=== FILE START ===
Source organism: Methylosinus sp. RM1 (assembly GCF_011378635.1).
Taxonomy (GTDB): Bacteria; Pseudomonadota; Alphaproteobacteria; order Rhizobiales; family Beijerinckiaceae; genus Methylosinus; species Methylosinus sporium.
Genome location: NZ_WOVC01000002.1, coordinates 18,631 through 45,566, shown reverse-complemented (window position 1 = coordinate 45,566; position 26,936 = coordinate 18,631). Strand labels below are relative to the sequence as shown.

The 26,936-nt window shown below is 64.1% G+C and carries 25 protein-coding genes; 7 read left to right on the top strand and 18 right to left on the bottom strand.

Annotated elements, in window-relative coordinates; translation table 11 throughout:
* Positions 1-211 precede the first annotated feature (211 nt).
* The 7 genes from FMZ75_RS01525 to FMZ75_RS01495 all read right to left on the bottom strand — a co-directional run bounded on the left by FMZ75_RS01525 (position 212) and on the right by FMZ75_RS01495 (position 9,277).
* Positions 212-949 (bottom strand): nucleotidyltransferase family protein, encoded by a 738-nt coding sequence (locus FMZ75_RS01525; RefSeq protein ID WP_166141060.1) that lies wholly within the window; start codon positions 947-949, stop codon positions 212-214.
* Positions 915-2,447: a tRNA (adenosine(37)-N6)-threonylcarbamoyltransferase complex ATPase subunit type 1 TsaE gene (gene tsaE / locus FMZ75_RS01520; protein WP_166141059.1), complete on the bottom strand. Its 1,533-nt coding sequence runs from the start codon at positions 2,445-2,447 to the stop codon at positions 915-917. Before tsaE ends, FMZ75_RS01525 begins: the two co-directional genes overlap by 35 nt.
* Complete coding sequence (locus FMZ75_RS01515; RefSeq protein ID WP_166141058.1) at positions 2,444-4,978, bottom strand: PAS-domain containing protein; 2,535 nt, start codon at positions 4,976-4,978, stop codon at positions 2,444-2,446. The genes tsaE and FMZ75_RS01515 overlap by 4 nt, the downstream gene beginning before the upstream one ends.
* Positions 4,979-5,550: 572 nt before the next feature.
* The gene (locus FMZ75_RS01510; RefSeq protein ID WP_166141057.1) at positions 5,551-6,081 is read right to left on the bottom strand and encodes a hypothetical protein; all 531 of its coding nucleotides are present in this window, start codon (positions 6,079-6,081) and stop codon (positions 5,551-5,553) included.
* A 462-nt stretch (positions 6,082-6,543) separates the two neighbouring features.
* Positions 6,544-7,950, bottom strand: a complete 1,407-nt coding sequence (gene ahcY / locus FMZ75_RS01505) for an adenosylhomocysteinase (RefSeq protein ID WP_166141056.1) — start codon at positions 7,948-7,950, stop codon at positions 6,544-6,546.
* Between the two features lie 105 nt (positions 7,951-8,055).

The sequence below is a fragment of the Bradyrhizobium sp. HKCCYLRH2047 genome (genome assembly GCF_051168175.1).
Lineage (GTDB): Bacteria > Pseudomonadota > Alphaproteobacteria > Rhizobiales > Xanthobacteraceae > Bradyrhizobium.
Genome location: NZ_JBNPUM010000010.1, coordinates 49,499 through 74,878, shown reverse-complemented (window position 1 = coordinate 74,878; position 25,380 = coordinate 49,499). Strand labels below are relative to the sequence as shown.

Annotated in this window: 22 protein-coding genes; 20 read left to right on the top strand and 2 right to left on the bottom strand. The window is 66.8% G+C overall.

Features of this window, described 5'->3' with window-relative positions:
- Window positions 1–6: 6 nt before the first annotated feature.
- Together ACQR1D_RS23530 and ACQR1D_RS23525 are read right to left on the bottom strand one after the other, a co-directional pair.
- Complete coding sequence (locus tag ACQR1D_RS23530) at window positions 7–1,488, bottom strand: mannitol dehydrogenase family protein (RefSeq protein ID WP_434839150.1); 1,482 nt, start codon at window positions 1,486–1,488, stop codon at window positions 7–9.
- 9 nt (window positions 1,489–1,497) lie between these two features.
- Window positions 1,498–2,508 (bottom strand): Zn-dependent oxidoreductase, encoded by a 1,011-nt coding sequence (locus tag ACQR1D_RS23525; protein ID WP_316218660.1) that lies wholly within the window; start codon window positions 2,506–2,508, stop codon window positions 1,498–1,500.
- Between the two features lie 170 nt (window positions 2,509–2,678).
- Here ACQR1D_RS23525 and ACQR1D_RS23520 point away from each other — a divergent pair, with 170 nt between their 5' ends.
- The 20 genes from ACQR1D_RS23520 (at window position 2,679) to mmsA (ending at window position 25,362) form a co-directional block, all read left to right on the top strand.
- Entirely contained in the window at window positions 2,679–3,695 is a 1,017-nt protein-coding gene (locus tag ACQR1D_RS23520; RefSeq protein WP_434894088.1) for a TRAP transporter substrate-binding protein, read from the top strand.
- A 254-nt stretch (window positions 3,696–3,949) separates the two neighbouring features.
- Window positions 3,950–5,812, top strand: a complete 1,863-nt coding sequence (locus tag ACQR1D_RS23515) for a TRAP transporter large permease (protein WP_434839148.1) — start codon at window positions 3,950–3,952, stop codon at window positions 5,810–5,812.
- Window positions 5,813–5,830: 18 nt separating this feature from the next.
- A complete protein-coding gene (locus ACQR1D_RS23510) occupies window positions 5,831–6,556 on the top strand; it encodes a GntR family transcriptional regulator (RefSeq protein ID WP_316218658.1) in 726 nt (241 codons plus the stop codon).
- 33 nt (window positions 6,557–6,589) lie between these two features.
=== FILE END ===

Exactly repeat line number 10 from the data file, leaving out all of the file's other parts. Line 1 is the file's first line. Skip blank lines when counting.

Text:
* Complete coding sequence (locus FMZ75_RS01515; RefSeq protein ID WP_166141058.1) at positions 2,444-4,978, bottom strand: PAS-domain containing protein; 2,535 nt, start codon at positions 4,976-4,978, stop codon at positions 2,444-2,446. The genes tsaE and FMZ75_RS01515 overlap by 4 nt, the downstream gene beginning before the upstream one ends.